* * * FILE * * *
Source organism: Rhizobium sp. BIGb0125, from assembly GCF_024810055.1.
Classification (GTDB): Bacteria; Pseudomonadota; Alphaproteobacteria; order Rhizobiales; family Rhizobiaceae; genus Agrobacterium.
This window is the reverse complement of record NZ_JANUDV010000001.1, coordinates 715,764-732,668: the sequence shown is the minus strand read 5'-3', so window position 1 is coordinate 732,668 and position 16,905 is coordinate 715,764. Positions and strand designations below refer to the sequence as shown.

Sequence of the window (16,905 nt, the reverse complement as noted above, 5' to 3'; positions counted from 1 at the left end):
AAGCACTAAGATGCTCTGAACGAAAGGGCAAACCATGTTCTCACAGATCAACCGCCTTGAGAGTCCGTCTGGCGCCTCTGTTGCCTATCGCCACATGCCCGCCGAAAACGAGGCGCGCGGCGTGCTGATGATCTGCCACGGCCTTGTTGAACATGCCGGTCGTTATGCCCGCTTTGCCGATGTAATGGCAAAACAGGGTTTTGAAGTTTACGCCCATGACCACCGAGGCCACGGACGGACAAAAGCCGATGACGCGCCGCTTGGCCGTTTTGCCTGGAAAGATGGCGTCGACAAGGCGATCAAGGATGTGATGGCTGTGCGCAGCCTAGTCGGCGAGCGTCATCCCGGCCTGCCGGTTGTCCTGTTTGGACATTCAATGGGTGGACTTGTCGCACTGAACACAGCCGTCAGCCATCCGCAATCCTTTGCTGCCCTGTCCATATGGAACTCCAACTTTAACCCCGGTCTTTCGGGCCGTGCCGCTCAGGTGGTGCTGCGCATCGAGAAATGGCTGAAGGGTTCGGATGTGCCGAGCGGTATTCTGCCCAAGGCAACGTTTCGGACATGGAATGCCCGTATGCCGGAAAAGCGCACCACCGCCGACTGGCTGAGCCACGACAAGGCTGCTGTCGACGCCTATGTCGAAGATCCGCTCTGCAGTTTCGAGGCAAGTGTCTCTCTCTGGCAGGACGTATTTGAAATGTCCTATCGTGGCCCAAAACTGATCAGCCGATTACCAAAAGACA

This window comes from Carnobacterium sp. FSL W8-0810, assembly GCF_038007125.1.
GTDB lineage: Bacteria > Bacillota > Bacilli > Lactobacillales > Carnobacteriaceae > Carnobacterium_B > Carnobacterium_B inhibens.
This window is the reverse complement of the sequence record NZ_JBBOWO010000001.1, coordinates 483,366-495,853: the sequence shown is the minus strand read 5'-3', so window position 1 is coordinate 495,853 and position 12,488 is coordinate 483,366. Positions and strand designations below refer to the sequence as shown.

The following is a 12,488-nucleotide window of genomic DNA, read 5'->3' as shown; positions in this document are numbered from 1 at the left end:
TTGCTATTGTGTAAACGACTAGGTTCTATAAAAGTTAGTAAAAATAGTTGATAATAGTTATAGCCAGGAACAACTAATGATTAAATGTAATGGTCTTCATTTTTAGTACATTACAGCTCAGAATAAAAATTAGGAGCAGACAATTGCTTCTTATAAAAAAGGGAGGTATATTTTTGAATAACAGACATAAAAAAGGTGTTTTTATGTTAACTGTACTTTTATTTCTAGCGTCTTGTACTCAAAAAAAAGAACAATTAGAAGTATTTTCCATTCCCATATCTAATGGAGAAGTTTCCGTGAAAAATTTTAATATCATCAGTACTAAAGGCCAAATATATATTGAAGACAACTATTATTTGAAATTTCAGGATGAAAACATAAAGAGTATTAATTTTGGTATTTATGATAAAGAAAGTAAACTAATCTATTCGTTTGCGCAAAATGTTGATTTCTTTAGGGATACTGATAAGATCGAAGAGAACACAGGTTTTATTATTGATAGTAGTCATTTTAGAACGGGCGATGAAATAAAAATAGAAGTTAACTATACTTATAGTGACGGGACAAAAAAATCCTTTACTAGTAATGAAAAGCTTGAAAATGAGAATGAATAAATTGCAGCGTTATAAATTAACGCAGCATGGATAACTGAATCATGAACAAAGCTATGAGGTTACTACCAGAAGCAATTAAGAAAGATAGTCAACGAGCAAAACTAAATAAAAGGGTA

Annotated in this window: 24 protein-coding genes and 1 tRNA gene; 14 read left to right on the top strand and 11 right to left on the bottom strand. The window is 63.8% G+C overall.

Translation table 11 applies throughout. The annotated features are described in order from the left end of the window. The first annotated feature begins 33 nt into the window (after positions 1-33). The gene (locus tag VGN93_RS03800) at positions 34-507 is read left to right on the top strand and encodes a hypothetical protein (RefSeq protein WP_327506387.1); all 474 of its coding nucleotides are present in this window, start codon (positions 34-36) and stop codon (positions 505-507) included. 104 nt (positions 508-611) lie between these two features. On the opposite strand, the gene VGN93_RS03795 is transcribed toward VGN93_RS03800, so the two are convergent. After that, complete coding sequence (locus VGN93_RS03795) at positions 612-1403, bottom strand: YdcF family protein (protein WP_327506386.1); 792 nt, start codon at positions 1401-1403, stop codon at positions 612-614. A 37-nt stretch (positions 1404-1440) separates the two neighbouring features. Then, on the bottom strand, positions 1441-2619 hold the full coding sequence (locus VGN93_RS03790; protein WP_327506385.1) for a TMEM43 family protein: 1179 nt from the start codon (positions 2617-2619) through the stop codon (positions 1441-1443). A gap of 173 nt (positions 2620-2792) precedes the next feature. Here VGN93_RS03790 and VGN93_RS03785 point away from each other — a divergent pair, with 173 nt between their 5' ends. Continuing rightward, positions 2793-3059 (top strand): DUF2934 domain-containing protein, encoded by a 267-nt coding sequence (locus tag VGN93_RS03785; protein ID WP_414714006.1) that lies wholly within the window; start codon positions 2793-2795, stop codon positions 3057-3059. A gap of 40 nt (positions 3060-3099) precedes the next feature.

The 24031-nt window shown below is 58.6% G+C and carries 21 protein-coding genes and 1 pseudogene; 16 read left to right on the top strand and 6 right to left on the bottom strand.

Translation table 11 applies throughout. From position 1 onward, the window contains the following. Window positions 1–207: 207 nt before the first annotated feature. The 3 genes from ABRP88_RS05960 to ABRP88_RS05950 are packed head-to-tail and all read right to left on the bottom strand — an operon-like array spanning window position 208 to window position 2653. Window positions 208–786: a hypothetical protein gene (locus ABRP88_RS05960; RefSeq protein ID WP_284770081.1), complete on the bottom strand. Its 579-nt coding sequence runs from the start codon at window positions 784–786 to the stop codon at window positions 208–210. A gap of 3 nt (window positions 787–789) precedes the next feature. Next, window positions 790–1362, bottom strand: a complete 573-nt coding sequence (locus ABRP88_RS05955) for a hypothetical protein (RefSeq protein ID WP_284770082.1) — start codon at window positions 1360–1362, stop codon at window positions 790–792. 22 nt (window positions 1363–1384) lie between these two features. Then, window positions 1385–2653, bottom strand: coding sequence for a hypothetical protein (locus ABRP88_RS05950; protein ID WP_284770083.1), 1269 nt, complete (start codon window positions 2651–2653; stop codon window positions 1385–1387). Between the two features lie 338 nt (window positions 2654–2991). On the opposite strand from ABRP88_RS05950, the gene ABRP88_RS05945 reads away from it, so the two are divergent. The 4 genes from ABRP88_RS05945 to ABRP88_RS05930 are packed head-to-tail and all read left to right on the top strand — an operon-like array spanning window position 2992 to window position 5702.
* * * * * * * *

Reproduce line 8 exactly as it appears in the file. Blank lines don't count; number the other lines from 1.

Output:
This window is the reverse complement of the sequence record NZ_JBBOWO010000001.1, coordinates 483,366-495,853: the sequence shown is the minus strand read 5'-3', so window position 1 is coordinate 495,853 and position 12,488 is coordinate 483,366. Positions and strand designations below refer to the sequence as shown.